Ruble traders are closely watching a $7 billion repayment by state-owned Rosneft due this week as the oil giant grapples with mountainous debt amid Western sanctions and depressed oil prices.
Rosneft's last debt payment of $7 billion in December, accompanied by opaque domestic borrowing, appeared to contribute to a dramatic 20 percent slide in the ruble's worth against the U.S. dollar.
"The market is very conscious of the [upcoming] payment," said Tom Levinson, chief currency strategist at Sberbank CIB in Moscow.
Rosneft owes a total of about $60 billion to banks and bondholders — more than the company itself is worth — and the $7 billion payment Friday is just the first installment of $20 billion due this year.
$7 Billion Precedent
The $7 billion that Rosneft must find by Feb. 13 is the second payment of such a size for the oil giant in less than two months.
Eleven days before Rosneft paid the previous $7 billion tranche on Dec. 22, the company raised 625 billion rubles ($9.3 billion) on the domestic bond market in a controversial deal that officials and experts said played a role in unhinging the currency market.
While Rosneft denied that it was buying dollars to repay foreign debts, many currency traders were spooked by the lack of clarity over the identity of the new bondholders and feared the commodity exporter planned to dump its rubles.
Less than a week after the bond issue, on Dec. 16, the ruble crashed to over 80 against the U.S. dollar after a 6.5 percent emergency interest rate hike from the Central Bank failed to quell the panic.
"The Rosneft deal was not transparent, it was impenetrable for the market and an additional factor in volatility," Central Bank head Elvira Nabiullina said in an interview with Forbes magazine published Feb. 3.
Scrambling for Cash?
Rosneft has more corporate debt than any other Russian company. The oil giant took on huge short-term debts in 2013 when it bought TNK-BP, then Russia's third-largest oil company, for $55 billion.
This year's collapse in oil prices, which have more than halved since highs of $115 a barrel in June, have hit the company hard. And, as this month's scheduled payment of $7 billion approached, analysts and market players have been watching Rosneft closely for indicators of how it will foot the bill.
On Jan. 26, the oil giant raised 400 billion rubles ($6 billion) on the domestic bond market in a very similar sale to the one that alarmed currency traders in December. The company is receiving money from Dutch oil trading partner Trafigura, news agency Reuters reported Feb. 4 citing industry sources.
No Panic Just Yet
Rosneft is likely to have already raised the money it needs to pay the upcoming $7 billion, Sberbank CIB's Levinson said in written comments Thursday.
Head of Rosneft Igor Sechin shrugged off any problems Wednesday as he outlined to President Vladimir Putin the company's 2015 investment program, which he said he could be achieved even with an average oil price of $50 a barrel.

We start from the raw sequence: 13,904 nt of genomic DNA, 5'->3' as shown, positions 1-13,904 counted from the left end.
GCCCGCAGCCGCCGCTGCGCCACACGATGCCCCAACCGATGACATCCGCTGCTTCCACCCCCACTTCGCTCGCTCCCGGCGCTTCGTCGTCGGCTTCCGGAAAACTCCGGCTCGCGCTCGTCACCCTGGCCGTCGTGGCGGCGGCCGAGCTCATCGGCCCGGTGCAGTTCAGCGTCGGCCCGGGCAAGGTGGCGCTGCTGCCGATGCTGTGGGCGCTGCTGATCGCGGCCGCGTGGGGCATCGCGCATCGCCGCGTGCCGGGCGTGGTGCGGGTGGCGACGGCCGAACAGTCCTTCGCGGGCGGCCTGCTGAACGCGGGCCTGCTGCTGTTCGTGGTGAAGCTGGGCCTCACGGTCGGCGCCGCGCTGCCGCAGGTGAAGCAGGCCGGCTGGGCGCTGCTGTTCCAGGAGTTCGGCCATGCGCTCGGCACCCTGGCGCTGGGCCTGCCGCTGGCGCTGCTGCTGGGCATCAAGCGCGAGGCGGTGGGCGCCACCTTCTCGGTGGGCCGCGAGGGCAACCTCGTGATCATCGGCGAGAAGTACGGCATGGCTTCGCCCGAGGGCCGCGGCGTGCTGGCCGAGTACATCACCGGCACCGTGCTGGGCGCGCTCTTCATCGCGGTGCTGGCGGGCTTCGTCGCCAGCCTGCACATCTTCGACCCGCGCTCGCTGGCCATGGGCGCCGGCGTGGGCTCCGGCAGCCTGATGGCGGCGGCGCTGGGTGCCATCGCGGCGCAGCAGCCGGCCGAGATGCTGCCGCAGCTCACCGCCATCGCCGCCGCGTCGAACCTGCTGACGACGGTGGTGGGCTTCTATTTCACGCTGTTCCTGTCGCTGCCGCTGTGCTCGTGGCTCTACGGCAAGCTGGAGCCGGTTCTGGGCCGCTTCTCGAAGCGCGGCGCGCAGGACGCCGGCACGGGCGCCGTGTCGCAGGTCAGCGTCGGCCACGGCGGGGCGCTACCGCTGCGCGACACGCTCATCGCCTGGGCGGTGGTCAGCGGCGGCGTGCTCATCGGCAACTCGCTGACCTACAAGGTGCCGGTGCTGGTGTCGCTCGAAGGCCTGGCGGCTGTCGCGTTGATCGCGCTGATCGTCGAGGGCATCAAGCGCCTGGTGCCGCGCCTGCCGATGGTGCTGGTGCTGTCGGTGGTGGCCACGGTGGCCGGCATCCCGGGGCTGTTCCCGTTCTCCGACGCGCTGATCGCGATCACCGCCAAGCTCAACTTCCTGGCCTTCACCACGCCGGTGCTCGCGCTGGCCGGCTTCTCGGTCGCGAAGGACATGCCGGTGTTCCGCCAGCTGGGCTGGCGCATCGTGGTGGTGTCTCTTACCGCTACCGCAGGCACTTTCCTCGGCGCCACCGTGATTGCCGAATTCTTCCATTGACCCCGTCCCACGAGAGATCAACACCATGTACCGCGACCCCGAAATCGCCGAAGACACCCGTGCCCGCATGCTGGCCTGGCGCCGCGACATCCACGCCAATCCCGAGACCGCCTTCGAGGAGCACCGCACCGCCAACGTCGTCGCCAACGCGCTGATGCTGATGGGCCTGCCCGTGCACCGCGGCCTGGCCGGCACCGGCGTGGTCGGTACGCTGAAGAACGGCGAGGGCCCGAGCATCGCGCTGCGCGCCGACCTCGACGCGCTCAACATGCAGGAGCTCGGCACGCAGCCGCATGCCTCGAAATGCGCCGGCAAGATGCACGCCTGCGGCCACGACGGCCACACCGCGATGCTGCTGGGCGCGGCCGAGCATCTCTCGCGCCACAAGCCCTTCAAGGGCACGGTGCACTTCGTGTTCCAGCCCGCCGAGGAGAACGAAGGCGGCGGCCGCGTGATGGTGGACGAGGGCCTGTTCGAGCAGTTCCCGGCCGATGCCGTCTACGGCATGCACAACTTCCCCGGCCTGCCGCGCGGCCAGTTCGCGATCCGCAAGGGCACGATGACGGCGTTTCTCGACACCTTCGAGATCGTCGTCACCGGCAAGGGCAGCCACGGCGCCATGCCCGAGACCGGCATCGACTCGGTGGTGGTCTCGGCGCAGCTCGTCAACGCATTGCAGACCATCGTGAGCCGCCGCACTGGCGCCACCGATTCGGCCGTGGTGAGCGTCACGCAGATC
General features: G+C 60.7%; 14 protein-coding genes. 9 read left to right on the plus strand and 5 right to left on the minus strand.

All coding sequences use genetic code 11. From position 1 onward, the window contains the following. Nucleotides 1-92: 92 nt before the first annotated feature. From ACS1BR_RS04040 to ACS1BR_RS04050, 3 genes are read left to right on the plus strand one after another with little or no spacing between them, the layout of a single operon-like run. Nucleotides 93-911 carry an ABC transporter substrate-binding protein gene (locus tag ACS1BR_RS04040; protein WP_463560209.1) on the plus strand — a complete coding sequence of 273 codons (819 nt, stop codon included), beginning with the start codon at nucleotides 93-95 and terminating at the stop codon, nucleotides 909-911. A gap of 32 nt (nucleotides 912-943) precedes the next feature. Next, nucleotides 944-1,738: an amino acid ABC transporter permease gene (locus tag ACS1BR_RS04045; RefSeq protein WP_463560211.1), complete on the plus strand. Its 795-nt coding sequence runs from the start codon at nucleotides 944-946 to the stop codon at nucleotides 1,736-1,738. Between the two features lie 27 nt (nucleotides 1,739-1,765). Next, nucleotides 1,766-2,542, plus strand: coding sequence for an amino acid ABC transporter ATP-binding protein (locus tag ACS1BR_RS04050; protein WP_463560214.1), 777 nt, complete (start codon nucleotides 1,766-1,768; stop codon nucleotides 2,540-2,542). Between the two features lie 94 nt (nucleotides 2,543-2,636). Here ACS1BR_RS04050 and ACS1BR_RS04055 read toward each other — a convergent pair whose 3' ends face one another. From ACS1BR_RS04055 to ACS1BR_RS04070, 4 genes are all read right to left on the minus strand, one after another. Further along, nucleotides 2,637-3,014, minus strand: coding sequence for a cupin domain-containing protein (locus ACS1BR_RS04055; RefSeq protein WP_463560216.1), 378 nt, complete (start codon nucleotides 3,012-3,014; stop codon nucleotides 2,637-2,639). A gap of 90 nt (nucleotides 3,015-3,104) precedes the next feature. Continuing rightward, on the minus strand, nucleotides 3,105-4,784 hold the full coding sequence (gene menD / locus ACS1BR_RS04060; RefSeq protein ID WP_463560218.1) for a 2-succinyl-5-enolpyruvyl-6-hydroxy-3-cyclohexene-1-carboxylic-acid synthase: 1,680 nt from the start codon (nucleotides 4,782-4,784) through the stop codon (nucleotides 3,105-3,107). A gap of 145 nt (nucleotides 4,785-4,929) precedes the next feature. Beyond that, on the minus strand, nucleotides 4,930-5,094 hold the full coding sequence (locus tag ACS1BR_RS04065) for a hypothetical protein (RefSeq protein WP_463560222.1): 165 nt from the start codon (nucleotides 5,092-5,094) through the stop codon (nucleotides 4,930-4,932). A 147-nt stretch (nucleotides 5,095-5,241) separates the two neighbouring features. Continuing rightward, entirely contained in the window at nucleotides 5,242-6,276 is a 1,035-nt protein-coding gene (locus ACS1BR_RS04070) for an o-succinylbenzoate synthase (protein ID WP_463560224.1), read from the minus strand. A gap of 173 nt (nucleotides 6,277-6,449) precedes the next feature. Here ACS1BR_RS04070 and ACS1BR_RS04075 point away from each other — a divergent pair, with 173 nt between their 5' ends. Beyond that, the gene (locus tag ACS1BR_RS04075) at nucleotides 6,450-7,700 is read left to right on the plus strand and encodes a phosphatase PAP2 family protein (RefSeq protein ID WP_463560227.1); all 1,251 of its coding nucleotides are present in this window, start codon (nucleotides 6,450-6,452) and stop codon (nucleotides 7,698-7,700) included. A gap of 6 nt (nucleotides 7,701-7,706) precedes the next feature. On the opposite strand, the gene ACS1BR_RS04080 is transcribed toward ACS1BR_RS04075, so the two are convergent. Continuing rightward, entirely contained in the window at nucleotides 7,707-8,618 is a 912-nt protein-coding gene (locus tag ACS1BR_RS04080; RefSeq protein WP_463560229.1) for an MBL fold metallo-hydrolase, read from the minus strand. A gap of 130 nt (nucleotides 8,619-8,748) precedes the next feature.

Rosneft easily has enough cash on its balance sheet — about $20 billion at the end of September — to meet the repayment of the TNK-BP loan due Feb. 13, according to Alexei Bulgakov, a senior credit analyst at Sberbank CIB in Moscow.
"There are two problems however," said Bulgakov in written comments.
"Firstly, Rosneft has around $25-30 billion of debt redemptions in 2015 and cannot raise new debt abroad because of the sanctions … [and] secondly, the company is not earning any significant positive free cash flows," or cash generated from the sale of oil.
While Rosneft has officially requested more than 2 trillion rubles ($30 billion) from the Russian government, some analysts suggest the company has already de facto received a state bailout.
The company's December and January bonds — together amounting to more than 1 trillion rubles ($15 billion) — were likely acquired by large banks that then re-obtained the money from the Central Bank through its regular repo auctions using the bonds as collateral.
"It is a financing scheme that is carried out with the support of the Central Bank," said Dmitry Dudkin, the head of fixed income research at UralSib.
"State support is already under way."
Russian media reports have analyzed balance sheets and quoted industry sources to suggest that state-owned VTB and privately held Otkritie Bank may have participated in the bond deals.
While Rosneft's debt problems are severe enough to make it stand out among Russian companies, analysts and experts contacted by The Moscow Times said that a default was very unlikely.
Credit rating agency Standard & Poor's said in a report on Rosneft last week that there was a "very high likelihood that the Russian government would provide timely and sufficient extraordinary support to Rosneft if the company experiences financial distress."
But one Moscow banker, who requested anonymity to speak freely, said the debt problem could become severe if oil prices remain low for a year or more and if there was no de-escalation to the Ukraine conflict.
"One of the solutions would be to restructure Rosneft debt," he said.
All Eyes on the State
Key to Rosneft's success in managing its debt mountain will be its ability to successfully lobby the government for funds expected to be distributed from the country's sovereign wealth funds to defuse the current economic crisis.
Besides Rosneft's key place generating wealth for Russia's economy, the company may also benefit from Sechin's long-standing acquaintance with Putin. Sechin served as Putin's aide during his time in the St. Petersburg mayor's office, before following him to the Kremlin in the 2000s.
But some officials, including Economic Development Minister Alexei Ulyukayev, have expressed opposition to the size of the bailout requested by Rosneft.
Theoretically, Rosneft could service all its debt even if oil prices remain low, said UralSib's Dudkin.
"But it will have to stop financing all new projects."